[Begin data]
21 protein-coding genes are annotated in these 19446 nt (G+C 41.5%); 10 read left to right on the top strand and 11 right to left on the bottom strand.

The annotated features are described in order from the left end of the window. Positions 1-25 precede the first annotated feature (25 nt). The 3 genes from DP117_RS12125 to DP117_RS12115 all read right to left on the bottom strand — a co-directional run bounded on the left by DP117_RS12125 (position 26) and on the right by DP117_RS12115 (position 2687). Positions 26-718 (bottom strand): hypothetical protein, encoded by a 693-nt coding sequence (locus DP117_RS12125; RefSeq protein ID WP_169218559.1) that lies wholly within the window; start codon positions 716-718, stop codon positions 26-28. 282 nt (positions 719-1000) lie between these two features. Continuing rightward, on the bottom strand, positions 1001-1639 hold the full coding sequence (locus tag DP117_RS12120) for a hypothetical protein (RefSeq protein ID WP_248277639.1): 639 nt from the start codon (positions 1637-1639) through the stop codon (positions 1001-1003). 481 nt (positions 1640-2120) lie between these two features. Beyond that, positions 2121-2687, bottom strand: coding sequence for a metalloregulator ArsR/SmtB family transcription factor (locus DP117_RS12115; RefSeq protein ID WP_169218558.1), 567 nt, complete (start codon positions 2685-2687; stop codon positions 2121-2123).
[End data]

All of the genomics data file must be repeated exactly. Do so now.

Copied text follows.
21 protein-coding genes are annotated in these 19446 nt (G+C 41.5%); 10 read left to right on the top strand and 11 right to left on the bottom strand.

The annotated features are described in order from the left end of the window. Positions 1-25 precede the first annotated feature (25 nt). The 3 genes from DP117_RS12125 to DP117_RS12115 all read right to left on the bottom strand — a co-directional run bounded on the left by DP117_RS12125 (position 26) and on the right by DP117_RS12115 (position 2687). Positions 26-718 (bottom strand): hypothetical protein, encoded by a 693-nt coding sequence (locus DP117_RS12125; RefSeq protein ID WP_169218559.1) that lies wholly within the window; start codon positions 716-718, stop codon positions 26-28. 282 nt (positions 719-1000) lie between these two features. Continuing rightward, on the bottom strand, positions 1001-1639 hold the full coding sequence (locus tag DP117_RS12120) for a hypothetical protein (RefSeq protein ID WP_248277639.1): 639 nt from the start codon (positions 1637-1639) through the stop codon (positions 1001-1003). 481 nt (positions 1640-2120) lie between these two features. Beyond that, positions 2121-2687, bottom strand: coding sequence for a metalloregulator ArsR/SmtB family transcription factor (locus DP117_RS12115; RefSeq protein ID WP_169218558.1), 567 nt, complete (start codon positions 2685-2687; stop codon positions 2121-2123).